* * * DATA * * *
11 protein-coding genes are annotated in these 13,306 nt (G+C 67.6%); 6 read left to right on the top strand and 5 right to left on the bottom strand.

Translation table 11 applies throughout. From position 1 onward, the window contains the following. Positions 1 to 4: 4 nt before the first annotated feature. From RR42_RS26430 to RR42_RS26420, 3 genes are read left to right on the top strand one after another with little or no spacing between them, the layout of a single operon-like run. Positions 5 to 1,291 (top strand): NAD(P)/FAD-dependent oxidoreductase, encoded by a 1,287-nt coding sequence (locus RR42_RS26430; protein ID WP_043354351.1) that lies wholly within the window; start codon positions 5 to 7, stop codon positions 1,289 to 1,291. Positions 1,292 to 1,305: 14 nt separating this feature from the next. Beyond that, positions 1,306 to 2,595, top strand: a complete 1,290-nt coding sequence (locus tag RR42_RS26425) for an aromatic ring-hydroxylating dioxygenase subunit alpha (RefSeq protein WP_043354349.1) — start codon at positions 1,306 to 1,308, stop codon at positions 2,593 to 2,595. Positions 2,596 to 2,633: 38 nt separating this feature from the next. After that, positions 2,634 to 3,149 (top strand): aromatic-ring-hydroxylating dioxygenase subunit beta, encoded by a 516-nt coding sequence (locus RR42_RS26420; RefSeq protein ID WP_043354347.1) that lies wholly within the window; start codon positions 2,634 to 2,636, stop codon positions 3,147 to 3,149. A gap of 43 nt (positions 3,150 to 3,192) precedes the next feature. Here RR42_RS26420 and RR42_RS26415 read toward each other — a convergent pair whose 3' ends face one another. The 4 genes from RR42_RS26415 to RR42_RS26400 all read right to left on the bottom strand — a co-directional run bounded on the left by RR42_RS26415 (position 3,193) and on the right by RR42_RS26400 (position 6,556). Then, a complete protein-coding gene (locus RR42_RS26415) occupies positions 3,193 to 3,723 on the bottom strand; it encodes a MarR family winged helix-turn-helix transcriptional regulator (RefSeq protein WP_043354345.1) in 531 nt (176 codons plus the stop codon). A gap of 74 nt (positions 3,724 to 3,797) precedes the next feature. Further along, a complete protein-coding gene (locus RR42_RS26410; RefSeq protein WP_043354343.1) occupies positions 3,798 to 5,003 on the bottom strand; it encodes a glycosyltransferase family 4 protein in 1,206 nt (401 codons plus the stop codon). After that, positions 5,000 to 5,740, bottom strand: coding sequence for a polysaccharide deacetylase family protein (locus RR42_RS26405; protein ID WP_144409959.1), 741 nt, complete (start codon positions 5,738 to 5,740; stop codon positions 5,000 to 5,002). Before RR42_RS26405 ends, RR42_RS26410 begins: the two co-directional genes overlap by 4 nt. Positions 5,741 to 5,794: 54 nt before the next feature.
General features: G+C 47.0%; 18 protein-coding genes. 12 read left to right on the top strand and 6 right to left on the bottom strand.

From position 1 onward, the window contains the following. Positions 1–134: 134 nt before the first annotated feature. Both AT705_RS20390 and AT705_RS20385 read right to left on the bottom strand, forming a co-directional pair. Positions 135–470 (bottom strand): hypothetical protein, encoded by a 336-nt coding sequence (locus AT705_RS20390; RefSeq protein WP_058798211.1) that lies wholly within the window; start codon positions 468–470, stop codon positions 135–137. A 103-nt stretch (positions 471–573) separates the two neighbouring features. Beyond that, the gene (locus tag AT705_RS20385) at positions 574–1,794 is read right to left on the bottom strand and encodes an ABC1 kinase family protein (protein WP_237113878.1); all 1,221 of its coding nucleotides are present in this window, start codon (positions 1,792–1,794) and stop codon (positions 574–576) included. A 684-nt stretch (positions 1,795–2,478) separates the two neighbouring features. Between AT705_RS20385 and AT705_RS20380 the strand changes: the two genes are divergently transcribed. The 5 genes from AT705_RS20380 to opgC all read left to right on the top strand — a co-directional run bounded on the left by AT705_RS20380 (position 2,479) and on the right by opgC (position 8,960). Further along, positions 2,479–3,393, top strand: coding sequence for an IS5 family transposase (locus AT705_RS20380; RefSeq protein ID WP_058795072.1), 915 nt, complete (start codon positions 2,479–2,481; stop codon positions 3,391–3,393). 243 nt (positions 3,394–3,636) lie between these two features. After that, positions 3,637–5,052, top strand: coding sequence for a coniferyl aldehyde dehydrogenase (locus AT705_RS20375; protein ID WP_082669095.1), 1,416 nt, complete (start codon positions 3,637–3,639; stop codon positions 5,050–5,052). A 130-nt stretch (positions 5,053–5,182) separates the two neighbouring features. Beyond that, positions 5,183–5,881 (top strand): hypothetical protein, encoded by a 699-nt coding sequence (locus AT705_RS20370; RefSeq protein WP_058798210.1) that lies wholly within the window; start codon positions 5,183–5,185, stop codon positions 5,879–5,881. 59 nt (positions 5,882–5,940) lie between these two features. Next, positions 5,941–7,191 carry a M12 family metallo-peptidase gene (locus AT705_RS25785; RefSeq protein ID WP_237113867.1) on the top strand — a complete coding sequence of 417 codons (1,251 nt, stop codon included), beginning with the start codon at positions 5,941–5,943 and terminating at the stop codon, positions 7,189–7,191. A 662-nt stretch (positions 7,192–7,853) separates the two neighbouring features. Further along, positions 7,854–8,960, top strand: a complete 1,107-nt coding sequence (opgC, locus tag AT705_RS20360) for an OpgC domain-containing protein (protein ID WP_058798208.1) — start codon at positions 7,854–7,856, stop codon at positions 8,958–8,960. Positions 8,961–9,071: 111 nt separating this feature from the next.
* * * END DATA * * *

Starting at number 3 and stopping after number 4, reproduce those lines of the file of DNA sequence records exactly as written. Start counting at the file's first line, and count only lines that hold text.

General features: G+C 47.0%; 18 protein-coding genes. 12 read left to right on the top strand and 6 right to left on the bottom strand.

From position 1 onward, the window contains the following. Positions 1–134: 134 nt before the first annotated feature. Both AT705_RS20390 and AT705_RS20385 read right to left on the bottom strand, forming a co-directional pair. Positions 135–470 (bottom strand): hypothetical protein, encoded by a 336-nt coding sequence (locus AT705_RS20390; RefSeq protein WP_058798211.1) that lies wholly within the window; start codon positions 468–470, stop codon positions 135–137. A 103-nt stretch (positions 471–573) separates the two neighbouring features. Beyond that, the gene (locus tag AT705_RS20385) at positions 574–1,794 is read right to left on the bottom strand and encodes an ABC1 kinase family protein (protein WP_237113878.1); all 1,221 of its coding nucleotides are present in this window, start codon (positions 1,792–1,794) and stop codon (positions 574–576) included. A 684-nt stretch (positions 1,795–2,478) separates the two neighbouring features. Between AT705_RS20385 and AT705_RS20380 the strand changes: the two genes are divergently transcribed. The 5 genes from AT705_RS20380 to opgC all read left to right on the top strand — a co-directional run bounded on the left by AT705_RS20380 (position 2,479) and on the right by opgC (position 8,960). Further along, positions 2,479–3,393, top strand: coding sequence for an IS5 family transposase (locus AT705_RS20380; RefSeq protein ID WP_058795072.1), 915 nt, complete (start codon positions 2,479–2,481; stop codon positions 3,391–3,393). 243 nt (positions 3,394–3,636) lie between these two features. After that, positions 3,637–5,052, top strand: coding sequence for a coniferyl aldehyde dehydrogenase (locus AT705_RS20375; protein ID WP_082669095.1), 1,416 nt, complete (start codon positions 3,637–3,639; stop codon positions 5,050–5,052). A 130-nt stretch (positions 5,053–5,182) separates the two neighbouring features. Beyond that, positions 5,183–5,881 (top strand): hypothetical protein, encoded by a 699-nt coding sequence (locus AT705_RS20370; RefSeq protein WP_058798210.1) that lies wholly within the window; start codon positions 5,183–5,185, stop codon positions 5,879–5,881. 59 nt (positions 5,882–5,940) lie between these two features. Next, positions 5,941–7,191 carry a M12 family metallo-peptidase gene (locus AT705_RS25785; RefSeq protein ID WP_237113867.1) on the top strand — a complete coding sequence of 417 codons (1,251 nt, stop codon included), beginning with the start codon at positions 5,941–5,943 and terminating at the stop codon, positions 7,189–7,191. A 662-nt stretch (positions 7,192–7,853) separates the two neighbouring features. Further along, positions 7,854–8,960, top strand: a complete 1,107-nt coding sequence (opgC, locus tag AT705_RS20360) for an OpgC domain-containing protein (protein ID WP_058798208.1) — start codon at positions 7,854–7,856, stop codon at positions 8,958–8,960. Positions 8,961–9,071: 111 nt separating this feature from the next.